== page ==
Music you just listen too. Aside from minor issue such as the quality of the delivery system, how you receive your music matters little as long as it reaches your ear. Therefore the cheapest and easiest way to get your tunes will beat out the more expensive and restrictive everytime. Itunes in, record stores out. Why pay 15 bucks for 10 songs when you can buy them the one or two your only interested in and load them on your Ipad?
Books are different. Books you can collect, pick up, take your time reading. You can set it aside on your nightstand or stuff it in your purse so you can read it on a plane. It doesn't require batteries or an electrical cord to use. Written words spark an imagination more than ordinary sound or moving pictures ever could. There is nothing like opening and holding onto a book. Have you ever tried to read a novel on a screen? Not as friendly as turning a page. I understand kindle comes close but kindles can lose memory. I think books will continue to dominate the literary industry until the price of paper makes it too expensive for the average customer
quote:There is nothing like opening and holding onto a book.
Even though I own an ebook reader, I agree there is something to holding a real book: flipping through its pages, dog-earing a page when you can't find your bookmark, even using it as a paper weight on a windy day. But newer generations which are increasingly exposed to e-formats might never miss it because they might never know it.
I miss the days of albums, when CDs (and even LPs)came with that nice little insert detailing a band's experience in creating the full collection of songs, each song contributing to the whole work. Now music comes piecemeal, like only getting to pick and choose how many square inches of the Mona Lisa you want to look at. I might lament it, but I'm sure it makes no difference to the new generation that thinks music only comes from the iTunes store.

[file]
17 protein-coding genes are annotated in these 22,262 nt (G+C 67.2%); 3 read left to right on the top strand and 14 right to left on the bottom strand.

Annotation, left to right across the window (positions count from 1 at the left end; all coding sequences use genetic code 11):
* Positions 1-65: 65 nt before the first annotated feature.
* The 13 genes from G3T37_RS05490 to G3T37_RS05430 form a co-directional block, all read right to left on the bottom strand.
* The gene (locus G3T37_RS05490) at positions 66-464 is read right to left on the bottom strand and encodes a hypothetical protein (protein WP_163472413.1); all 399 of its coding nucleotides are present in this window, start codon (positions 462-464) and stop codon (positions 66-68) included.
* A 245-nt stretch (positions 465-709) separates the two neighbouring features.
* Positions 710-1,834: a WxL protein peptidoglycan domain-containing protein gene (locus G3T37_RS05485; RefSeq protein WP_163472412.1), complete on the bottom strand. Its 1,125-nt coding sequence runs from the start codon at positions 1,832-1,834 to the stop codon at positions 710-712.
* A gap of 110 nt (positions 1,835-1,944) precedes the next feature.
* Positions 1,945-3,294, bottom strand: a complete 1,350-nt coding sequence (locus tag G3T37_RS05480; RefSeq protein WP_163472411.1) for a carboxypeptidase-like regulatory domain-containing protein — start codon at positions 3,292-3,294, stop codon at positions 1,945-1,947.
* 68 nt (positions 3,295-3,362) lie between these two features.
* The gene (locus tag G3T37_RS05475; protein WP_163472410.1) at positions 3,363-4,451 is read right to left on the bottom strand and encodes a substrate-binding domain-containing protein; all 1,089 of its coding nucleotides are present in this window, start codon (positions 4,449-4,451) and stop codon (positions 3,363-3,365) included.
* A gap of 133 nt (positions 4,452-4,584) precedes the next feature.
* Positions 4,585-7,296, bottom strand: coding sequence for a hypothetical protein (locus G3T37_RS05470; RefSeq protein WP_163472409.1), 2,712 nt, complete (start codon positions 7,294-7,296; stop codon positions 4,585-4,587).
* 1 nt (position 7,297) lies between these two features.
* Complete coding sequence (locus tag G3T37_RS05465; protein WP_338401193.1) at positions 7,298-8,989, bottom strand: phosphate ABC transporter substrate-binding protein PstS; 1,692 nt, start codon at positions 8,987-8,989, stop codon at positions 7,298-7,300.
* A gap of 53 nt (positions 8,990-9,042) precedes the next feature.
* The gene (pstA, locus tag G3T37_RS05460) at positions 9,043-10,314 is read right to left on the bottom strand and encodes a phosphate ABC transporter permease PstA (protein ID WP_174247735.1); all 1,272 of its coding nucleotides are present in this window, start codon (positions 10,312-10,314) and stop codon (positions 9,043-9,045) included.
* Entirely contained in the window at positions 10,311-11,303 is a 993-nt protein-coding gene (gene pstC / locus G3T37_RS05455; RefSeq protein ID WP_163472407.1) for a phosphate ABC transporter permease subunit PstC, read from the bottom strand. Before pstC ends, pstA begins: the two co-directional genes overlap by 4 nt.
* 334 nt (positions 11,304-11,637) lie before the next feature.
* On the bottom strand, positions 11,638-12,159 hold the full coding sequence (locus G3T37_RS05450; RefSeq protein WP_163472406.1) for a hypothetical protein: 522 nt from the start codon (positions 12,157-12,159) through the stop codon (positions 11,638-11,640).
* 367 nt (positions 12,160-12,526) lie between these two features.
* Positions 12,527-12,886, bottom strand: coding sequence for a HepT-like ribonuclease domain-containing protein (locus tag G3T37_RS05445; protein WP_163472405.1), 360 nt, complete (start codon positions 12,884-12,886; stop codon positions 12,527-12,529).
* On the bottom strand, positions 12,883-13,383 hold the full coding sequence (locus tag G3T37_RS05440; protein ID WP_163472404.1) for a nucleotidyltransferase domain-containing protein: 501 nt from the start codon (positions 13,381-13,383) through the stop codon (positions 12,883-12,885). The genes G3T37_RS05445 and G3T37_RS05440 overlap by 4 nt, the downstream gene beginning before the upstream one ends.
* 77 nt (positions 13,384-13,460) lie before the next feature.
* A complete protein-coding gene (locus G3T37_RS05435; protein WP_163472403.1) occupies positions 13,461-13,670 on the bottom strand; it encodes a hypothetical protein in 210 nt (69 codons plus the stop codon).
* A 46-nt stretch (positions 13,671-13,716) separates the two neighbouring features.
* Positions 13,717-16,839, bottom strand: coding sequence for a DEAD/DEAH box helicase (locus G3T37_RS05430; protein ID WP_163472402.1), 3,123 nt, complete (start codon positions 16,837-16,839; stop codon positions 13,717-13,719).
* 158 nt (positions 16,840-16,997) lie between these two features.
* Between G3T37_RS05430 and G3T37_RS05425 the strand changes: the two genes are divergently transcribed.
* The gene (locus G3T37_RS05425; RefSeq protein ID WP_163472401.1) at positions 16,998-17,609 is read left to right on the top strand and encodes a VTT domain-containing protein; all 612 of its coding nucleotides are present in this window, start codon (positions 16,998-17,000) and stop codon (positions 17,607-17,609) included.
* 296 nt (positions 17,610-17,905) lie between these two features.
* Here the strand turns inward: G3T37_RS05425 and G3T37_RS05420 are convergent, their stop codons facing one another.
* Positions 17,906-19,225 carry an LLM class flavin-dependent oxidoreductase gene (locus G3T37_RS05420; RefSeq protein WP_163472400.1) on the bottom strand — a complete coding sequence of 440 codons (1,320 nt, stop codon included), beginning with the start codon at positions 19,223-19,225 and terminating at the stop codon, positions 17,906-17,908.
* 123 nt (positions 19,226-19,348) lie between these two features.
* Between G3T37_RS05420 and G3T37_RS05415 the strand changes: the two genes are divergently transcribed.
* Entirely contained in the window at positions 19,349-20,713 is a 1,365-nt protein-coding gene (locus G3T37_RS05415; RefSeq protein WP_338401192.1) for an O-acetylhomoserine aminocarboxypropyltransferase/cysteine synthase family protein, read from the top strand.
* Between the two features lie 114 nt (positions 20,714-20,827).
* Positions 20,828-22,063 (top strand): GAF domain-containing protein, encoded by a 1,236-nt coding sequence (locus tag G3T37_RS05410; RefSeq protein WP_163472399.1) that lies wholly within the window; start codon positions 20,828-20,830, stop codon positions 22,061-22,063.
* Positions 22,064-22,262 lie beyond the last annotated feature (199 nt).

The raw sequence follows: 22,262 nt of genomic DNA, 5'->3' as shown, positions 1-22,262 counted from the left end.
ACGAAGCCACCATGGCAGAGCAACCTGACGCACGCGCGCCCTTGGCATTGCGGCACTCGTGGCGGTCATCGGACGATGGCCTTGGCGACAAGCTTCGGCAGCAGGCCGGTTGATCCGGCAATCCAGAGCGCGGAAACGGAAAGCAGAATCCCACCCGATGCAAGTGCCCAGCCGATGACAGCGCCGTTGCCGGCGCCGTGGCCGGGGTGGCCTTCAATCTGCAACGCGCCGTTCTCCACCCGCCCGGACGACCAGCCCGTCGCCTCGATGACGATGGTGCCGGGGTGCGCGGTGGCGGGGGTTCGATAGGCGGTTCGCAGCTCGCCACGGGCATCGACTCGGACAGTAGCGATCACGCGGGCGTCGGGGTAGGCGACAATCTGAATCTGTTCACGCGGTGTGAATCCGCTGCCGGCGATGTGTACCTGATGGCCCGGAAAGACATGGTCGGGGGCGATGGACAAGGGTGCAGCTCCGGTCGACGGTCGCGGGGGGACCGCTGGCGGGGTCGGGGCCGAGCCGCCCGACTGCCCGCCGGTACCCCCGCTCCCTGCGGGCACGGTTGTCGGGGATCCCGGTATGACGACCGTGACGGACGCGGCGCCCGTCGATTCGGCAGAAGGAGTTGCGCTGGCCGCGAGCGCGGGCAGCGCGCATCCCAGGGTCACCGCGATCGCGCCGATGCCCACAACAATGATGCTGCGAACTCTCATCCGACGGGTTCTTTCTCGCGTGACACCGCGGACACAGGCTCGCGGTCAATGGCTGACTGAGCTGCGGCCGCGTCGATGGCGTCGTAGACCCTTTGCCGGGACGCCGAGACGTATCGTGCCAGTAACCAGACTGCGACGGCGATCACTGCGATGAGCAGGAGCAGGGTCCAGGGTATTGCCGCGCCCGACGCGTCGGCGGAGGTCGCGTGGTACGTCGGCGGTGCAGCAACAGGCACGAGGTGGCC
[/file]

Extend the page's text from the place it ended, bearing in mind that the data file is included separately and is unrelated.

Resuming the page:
Stories used to be oral histories, memorized from one generation to the next. The storyteller used to be a vital role in a tribal society. Then writing changed it all. And here we are now, mulling over multimedia platforms for novels
PS Speaking of storytellers, I highly recommend watching Jim Henson's The Storyteller series which aired in the late 80s.
My nephew really likes books on tape. He doesn't do much actual reading, but he'll get out his iPhone and listen to the books his dad helps him get. So far he's listened to Alcatraz, The Hobbit, Narnia, and several others.
I think it's a good alternative to either reading or watching TV.
IMO, the reason multimedia books won't be the big deal Farland thinks is that a good multimedia book costs a lot of money to produce. Converting a manuscript to any e-book format is relatively easy. If you're not comfortable doing a digital cover, just think how difficult it would be for an author to put in video clips and pictures and audio.
Perhaps for textbooks, kids books and non-fiction, it might be fine if you've got the money, but for fiction, why don't you go all the way and create a movie?*said sarcastically and not at all seriously*